O’Riley certainly isn’t wide-eyed about being along for the ride and simply getting the chance to share a pitch with some of the game’s glitterati. To the extent he has no preferences for who Celtic are placed alongside in the draw in little over a fortnight. "I don't really mind,” the midfielder said. “We had Real Madrid last year, so I've ticked that box…There are enough good teams to have some fun regardless. I'd take anyone. I want to try and get through the group, no matter who we get. We have to go out there to win. I don't think we should look at the teams and be like: 'these are big dogs'. We should go in thinking that we are in a group of four teams and let's try and get through."

If only the Celtic support shared his belief in the potential of the club’s squad as it stands. The faithful appear twitchy that there will be anything under a £20m spend before the window shuts to ensure the club are equipped for their participation in the most unforgiving environment. Jumping all over recent reports they could be willing to part with £9m to acquire Wolves winger Daniel Podence and are contemplating a £7m move for French left-back Quentin Merlin. A goalkeeper, midfielder and striker also on the fans’ wishlist. The desire for such an extensive upgrade could be entitled to make those currently on the books feel a tad delicate, and a little undervalued. O’Riley doesn’t fret about such matters, though.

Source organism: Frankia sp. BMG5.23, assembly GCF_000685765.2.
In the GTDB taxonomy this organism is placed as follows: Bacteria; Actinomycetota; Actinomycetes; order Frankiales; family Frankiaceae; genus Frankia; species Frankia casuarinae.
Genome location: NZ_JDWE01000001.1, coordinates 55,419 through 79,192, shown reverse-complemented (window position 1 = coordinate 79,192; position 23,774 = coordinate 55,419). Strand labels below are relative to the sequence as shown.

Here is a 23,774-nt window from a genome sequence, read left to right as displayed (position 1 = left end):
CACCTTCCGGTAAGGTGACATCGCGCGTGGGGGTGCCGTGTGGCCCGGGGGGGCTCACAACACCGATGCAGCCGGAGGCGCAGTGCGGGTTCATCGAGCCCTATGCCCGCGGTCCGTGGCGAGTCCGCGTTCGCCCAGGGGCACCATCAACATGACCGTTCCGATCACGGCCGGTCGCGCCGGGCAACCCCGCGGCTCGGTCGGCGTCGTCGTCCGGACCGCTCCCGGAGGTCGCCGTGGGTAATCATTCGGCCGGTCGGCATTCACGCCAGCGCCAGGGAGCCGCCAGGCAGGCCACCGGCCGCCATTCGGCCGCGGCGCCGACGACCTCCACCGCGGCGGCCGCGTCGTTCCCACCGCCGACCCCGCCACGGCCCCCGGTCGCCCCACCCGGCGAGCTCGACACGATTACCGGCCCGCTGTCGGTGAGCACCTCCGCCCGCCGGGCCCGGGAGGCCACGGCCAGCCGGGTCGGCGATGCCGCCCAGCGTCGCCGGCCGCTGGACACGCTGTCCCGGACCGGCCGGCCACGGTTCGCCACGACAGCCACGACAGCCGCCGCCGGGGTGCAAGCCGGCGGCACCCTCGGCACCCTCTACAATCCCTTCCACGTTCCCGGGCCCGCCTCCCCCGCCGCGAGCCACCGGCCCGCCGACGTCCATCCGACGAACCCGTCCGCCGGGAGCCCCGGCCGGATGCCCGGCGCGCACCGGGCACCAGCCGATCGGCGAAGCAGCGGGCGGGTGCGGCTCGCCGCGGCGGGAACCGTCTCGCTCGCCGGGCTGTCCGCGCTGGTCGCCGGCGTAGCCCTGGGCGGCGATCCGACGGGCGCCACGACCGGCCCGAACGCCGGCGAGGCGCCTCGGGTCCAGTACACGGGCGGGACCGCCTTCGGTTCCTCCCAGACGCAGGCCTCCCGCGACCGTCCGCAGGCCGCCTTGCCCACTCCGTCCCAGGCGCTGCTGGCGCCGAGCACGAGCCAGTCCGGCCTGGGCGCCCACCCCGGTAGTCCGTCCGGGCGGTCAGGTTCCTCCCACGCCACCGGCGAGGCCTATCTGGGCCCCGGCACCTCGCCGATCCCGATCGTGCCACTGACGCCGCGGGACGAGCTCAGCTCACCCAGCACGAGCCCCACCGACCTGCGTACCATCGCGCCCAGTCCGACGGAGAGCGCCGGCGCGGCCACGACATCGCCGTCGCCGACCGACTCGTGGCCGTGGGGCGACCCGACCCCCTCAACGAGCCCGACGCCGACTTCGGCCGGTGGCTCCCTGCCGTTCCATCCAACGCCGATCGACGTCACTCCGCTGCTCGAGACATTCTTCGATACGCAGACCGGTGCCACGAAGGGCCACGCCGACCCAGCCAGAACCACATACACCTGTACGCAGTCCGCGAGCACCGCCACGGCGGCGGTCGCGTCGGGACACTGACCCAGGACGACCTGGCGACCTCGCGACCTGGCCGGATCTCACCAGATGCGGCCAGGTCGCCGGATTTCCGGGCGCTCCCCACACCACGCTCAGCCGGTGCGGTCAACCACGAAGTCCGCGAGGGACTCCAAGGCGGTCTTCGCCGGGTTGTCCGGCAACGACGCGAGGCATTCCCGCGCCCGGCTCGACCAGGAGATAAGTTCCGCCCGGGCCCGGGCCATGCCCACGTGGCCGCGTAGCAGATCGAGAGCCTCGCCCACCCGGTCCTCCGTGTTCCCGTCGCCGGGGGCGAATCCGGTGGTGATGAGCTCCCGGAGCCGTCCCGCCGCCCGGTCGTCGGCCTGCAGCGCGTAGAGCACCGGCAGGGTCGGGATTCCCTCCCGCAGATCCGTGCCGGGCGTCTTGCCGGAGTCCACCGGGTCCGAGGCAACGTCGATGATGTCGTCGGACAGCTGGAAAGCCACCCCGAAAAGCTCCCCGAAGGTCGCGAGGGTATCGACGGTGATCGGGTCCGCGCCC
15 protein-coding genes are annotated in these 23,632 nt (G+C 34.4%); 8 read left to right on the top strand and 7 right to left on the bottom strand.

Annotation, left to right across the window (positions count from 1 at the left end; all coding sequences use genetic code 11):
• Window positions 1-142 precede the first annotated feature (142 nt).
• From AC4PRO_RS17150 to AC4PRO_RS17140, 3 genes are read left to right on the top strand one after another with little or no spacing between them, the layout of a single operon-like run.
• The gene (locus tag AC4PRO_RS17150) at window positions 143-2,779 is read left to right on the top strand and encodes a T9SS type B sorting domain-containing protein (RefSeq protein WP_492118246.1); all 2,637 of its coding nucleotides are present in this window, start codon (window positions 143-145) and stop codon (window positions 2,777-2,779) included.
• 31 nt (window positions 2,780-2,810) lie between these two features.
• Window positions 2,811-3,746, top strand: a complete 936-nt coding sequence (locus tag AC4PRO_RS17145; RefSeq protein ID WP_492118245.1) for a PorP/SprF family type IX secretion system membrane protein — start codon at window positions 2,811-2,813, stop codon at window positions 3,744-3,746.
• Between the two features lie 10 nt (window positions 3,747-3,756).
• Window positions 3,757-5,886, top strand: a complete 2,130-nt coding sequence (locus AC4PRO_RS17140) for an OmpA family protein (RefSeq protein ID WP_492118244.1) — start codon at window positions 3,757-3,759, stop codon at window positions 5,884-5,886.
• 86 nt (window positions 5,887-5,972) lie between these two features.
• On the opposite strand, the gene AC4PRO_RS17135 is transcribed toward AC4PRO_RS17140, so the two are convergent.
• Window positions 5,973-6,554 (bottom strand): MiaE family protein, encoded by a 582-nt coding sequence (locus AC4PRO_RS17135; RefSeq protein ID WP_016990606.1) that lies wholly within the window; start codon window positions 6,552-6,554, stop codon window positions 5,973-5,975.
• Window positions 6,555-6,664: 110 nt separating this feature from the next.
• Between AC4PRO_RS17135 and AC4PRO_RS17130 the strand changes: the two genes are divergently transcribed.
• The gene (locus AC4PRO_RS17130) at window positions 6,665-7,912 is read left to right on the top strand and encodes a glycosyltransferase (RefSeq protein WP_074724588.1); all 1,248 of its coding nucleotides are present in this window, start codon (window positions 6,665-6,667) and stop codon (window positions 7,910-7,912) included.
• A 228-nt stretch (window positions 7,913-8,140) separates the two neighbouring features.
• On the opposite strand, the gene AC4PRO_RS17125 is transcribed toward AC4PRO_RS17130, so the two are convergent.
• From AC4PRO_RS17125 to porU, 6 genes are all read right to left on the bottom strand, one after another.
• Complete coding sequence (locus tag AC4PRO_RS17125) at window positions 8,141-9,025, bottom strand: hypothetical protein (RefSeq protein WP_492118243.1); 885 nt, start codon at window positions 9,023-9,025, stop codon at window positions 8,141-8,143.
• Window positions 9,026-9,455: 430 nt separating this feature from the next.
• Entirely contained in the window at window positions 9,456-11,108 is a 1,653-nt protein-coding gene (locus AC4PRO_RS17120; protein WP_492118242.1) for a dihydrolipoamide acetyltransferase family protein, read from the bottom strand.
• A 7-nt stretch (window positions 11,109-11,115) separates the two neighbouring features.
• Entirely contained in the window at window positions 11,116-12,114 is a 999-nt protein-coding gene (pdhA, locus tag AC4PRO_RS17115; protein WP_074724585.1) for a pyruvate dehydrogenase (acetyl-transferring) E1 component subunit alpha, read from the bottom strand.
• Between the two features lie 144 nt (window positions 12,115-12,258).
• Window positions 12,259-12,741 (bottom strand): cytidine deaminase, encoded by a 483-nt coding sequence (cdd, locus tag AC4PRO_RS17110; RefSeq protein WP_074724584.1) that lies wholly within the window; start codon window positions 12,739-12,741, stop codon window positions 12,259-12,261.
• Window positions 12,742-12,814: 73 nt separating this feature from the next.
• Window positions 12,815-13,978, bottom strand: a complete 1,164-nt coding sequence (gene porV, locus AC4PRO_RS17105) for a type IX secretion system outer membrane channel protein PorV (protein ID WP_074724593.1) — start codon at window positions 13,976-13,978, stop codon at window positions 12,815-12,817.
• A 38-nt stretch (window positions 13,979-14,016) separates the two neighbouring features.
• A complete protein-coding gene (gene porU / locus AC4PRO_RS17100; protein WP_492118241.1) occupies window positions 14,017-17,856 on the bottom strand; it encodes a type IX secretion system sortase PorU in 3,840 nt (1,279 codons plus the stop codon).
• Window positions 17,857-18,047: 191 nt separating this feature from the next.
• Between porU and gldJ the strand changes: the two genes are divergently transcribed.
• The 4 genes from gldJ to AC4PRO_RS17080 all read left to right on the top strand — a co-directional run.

“The players aren’t thinking about that so much. We can’t control any of it,” he said. “I come in here, I train like we all do and naturally you hear noise, stuff floating about. But half the time you don’t believe it because you know how many things aren’t true. I’m sure by the end of the window the team will be in a very good place regardless. It’s natural that from a fans perspective you obviously want the best players to play for your club and big names. It’s nice when you have a bit of attention, bit of a buzz. But as long as we are winning games, playing well, then it shouldn’t really matter.”

All that matters in the immediate term is negotiating a tricky Viaplay Cup tie away on in-form Kilmarnock’s plastic pitch come Sunday. O’Riley expects the Rugby Park men to adopt the man-to-man marking with which Aberdeen and Ross County had some joy in their defeats to the Scottish champions over the opening weeks of the season. That “can be tough”, he acknowledges, but Celtic’s movement - and the pace of their frontmen Kyogo Furuhashi and Daizen Maeda - as well as “staying on the same wavelength” can counter that.

“It’ll be a difficult challenge,” he said. “They have started the season very well. It’s no excuse, but their pitch is artificial and that can make it hard to play fluid football. But in saying that, I think we have the quality to break them down. I’m also used to those kind of pitches so that’s fine. I just mean from the sake of playing really fast flowing football, the games can be a little bit slower because the ball doesn’t move as quickly. Unless it’s pouring down with rain, which is probably will be in Scotland…We took our chances there last season. We scored quite early in the games we had there which always helps. I think we scored two or three goals within the first half hour. [If teams press] we have a really good threat in behind. We saw that at the weekend with Daizen and Kyogo [in the 3-1 win at Pittodrie]. There aren’t many people in the league quicker than them. Having that option to go in behind, and flip teams, is going to be very important.”